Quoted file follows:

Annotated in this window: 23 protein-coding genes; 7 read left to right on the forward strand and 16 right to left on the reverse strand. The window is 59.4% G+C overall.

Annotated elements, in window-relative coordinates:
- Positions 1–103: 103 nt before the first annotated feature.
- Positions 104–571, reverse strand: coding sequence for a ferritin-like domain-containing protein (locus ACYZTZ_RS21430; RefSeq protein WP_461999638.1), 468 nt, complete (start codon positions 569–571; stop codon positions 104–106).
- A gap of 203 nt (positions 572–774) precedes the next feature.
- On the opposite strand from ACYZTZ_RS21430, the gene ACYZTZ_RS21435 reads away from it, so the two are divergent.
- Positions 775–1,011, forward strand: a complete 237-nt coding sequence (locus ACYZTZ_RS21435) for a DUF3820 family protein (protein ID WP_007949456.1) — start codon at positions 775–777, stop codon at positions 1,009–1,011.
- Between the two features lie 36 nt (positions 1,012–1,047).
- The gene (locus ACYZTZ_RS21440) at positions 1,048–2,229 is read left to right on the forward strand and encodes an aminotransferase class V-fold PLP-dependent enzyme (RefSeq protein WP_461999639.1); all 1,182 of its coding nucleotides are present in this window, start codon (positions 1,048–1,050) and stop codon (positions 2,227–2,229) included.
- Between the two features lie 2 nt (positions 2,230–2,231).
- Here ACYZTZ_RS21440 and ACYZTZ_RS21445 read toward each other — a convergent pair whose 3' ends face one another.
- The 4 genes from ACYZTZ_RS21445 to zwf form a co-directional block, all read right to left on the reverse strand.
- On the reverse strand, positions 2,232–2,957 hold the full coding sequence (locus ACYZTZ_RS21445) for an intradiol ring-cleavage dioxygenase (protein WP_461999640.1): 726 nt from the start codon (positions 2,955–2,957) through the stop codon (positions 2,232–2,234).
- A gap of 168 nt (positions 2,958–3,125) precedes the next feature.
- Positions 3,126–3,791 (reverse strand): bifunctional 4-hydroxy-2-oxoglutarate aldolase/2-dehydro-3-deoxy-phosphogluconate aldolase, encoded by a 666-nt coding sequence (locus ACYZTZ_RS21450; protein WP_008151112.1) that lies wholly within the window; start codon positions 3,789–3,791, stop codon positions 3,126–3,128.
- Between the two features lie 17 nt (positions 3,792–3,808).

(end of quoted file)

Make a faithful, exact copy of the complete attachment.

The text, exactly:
Annotated in this window: 23 protein-coding genes; 7 read left to right on the forward strand and 16 right to left on the reverse strand. The window is 59.4% G+C overall.

Annotated elements, in window-relative coordinates:
- Positions 1–103: 103 nt before the first annotated feature.
- Positions 104–571, reverse strand: coding sequence for a ferritin-like domain-containing protein (locus ACYZTZ_RS21430; RefSeq protein WP_461999638.1), 468 nt, complete (start codon positions 569–571; stop codon positions 104–106).
- A gap of 203 nt (positions 572–774) precedes the next feature.
- On the opposite strand from ACYZTZ_RS21430, the gene ACYZTZ_RS21435 reads away from it, so the two are divergent.
- Positions 775–1,011, forward strand: a complete 237-nt coding sequence (locus ACYZTZ_RS21435) for a DUF3820 family protein (protein ID WP_007949456.1) — start codon at positions 775–777, stop codon at positions 1,009–1,011.
- Between the two features lie 36 nt (positions 1,012–1,047).
- The gene (locus ACYZTZ_RS21440) at positions 1,048–2,229 is read left to right on the forward strand and encodes an aminotransferase class V-fold PLP-dependent enzyme (RefSeq protein WP_461999639.1); all 1,182 of its coding nucleotides are present in this window, start codon (positions 1,048–1,050) and stop codon (positions 2,227–2,229) included.
- Between the two features lie 2 nt (positions 2,230–2,231).
- Here ACYZTZ_RS21440 and ACYZTZ_RS21445 read toward each other — a convergent pair whose 3' ends face one another.
- The 4 genes from ACYZTZ_RS21445 to zwf form a co-directional block, all read right to left on the reverse strand.
- On the reverse strand, positions 2,232–2,957 hold the full coding sequence (locus ACYZTZ_RS21445) for an intradiol ring-cleavage dioxygenase (protein WP_461999640.1): 726 nt from the start codon (positions 2,955–2,957) through the stop codon (positions 2,232–2,234).
- A gap of 168 nt (positions 2,958–3,125) precedes the next feature.
- Positions 3,126–3,791 (reverse strand): bifunctional 4-hydroxy-2-oxoglutarate aldolase/2-dehydro-3-deoxy-phosphogluconate aldolase, encoded by a 666-nt coding sequence (locus ACYZTZ_RS21450; protein WP_008151112.1) that lies wholly within the window; start codon positions 3,789–3,791, stop codon positions 3,126–3,128.
- Between the two features lie 17 nt (positions 3,792–3,808).